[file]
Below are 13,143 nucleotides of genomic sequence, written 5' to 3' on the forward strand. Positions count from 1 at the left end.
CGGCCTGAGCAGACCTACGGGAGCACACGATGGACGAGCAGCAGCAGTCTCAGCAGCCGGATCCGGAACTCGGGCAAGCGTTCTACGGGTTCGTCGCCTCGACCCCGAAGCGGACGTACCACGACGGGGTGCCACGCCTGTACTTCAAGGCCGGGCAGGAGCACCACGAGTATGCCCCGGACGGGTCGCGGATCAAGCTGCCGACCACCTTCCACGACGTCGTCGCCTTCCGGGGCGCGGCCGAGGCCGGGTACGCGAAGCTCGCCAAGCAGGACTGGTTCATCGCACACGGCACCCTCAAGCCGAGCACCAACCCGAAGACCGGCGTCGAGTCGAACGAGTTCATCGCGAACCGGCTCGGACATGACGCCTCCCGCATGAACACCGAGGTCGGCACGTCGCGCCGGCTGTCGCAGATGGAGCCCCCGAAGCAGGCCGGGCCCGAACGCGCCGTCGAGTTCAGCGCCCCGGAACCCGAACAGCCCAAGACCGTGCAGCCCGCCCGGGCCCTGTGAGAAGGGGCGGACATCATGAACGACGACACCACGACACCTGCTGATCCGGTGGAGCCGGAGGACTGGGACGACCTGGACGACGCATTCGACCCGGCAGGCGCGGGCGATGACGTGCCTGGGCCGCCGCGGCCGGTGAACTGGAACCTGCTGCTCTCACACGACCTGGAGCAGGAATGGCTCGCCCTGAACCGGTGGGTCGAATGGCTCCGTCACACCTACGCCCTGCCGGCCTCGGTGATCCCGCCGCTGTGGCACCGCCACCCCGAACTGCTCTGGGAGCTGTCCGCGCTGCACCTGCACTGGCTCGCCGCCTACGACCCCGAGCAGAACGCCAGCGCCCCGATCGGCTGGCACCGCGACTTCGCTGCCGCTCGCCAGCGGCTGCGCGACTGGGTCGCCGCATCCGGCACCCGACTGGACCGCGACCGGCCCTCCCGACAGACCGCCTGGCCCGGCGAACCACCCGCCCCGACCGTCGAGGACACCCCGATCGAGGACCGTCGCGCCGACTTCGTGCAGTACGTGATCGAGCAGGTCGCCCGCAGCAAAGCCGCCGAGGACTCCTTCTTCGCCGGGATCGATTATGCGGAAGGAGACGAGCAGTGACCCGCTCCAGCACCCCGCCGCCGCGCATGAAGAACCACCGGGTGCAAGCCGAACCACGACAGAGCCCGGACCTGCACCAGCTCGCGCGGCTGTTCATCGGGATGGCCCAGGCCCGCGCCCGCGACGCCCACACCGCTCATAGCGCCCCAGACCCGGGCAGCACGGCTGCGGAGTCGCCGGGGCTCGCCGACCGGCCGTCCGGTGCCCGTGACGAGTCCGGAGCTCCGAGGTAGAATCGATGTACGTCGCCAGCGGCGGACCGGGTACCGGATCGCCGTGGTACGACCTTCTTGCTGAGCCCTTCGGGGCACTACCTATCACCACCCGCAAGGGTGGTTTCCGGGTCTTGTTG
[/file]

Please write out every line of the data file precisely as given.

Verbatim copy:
Below are 13,143 nucleotides of genomic sequence, written 5' to 3' on the forward strand. Positions count from 1 at the left end.
CGGCCTGAGCAGACCTACGGGAGCACACGATGGACGAGCAGCAGCAGTCTCAGCAGCCGGATCCGGAACTCGGGCAAGCGTTCTACGGGTTCGTCGCCTCGACCCCGAAGCGGACGTACCACGACGGGGTGCCACGCCTGTACTTCAAGGCCGGGCAGGAGCACCACGAGTATGCCCCGGACGGGTCGCGGATCAAGCTGCCGACCACCTTCCACGACGTCGTCGCCTTCCGGGGCGCGGCCGAGGCCGGGTACGCGAAGCTCGCCAAGCAGGACTGGTTCATCGCACACGGCACCCTCAAGCCGAGCACCAACCCGAAGACCGGCGTCGAGTCGAACGAGTTCATCGCGAACCGGCTCGGACATGACGCCTCCCGCATGAACACCGAGGTCGGCACGTCGCGCCGGCTGTCGCAGATGGAGCCCCCGAAGCAGGCCGGGCCCGAACGCGCCGTCGAGTTCAGCGCCCCGGAACCCGAACAGCCCAAGACCGTGCAGCCCGCCCGGGCCCTGTGAGAAGGGGCGGACATCATGAACGACGACACCACGACACCTGCTGATCCGGTGGAGCCGGAGGACTGGGACGACCTGGACGACGCATTCGACCCGGCAGGCGCGGGCGATGACGTGCCTGGGCCGCCGCGGCCGGTGAACTGGAACCTGCTGCTCTCACACGACCTGGAGCAGGAATGGCTCGCCCTGAACCGGTGGGTCGAATGGCTCCGTCACACCTACGCCCTGCCGGCCTCGGTGATCCCGCCGCTGTGGCACCGCCACCCCGAACTGCTCTGGGAGCTGTCCGCGCTGCACCTGCACTGGCTCGCCGCCTACGACCCCGAGCAGAACGCCAGCGCCCCGATCGGCTGGCACCGCGACTTCGCTGCCGCTCGCCAGCGGCTGCGCGACTGGGTCGCCGCATCCGGCACCCGACTGGACCGCGACCGGCCCTCCCGACAGACCGCCTGGCCCGGCGAACCACCCGCCCCGACCGTCGAGGACACCCCGATCGAGGACCGTCGCGCCGACTTCGTGCAGTACGTGATCGAGCAGGTCGCCCGCAGCAAAGCCGCCGAGGACTCCTTCTTCGCCGGGATCGATTATGCGGAAGGAGACGAGCAGTGACCCGCTCCAGCACCCCGCCGCCGCGCATGAAGAACCACCGGGTGCAAGCCGAACCACGACAGAGCCCGGACCTGCACCAGCTCGCGCGGCTGTTCATCGGGATGGCCCAGGCCCGCGCCCGCGACGCCCACACCGCTCATAGCGCCCCAGACCCGGGCAGCACGGCTGCGGAGTCGCCGGGGCTCGCCGACCGGCCGTCCGGTGCCCGTGACGAGTCCGGAGCTCCGAGGTAGAATCGATGTACGTCGCCAGCGGCGGACCGGGTACCGGATCGCCGTGGTACGACCTTCTTGCTGAGCCCTTCGGGGCACTACCTATCACCACCCGCAAGGGTGGTTTCCGGGTCTTGTTG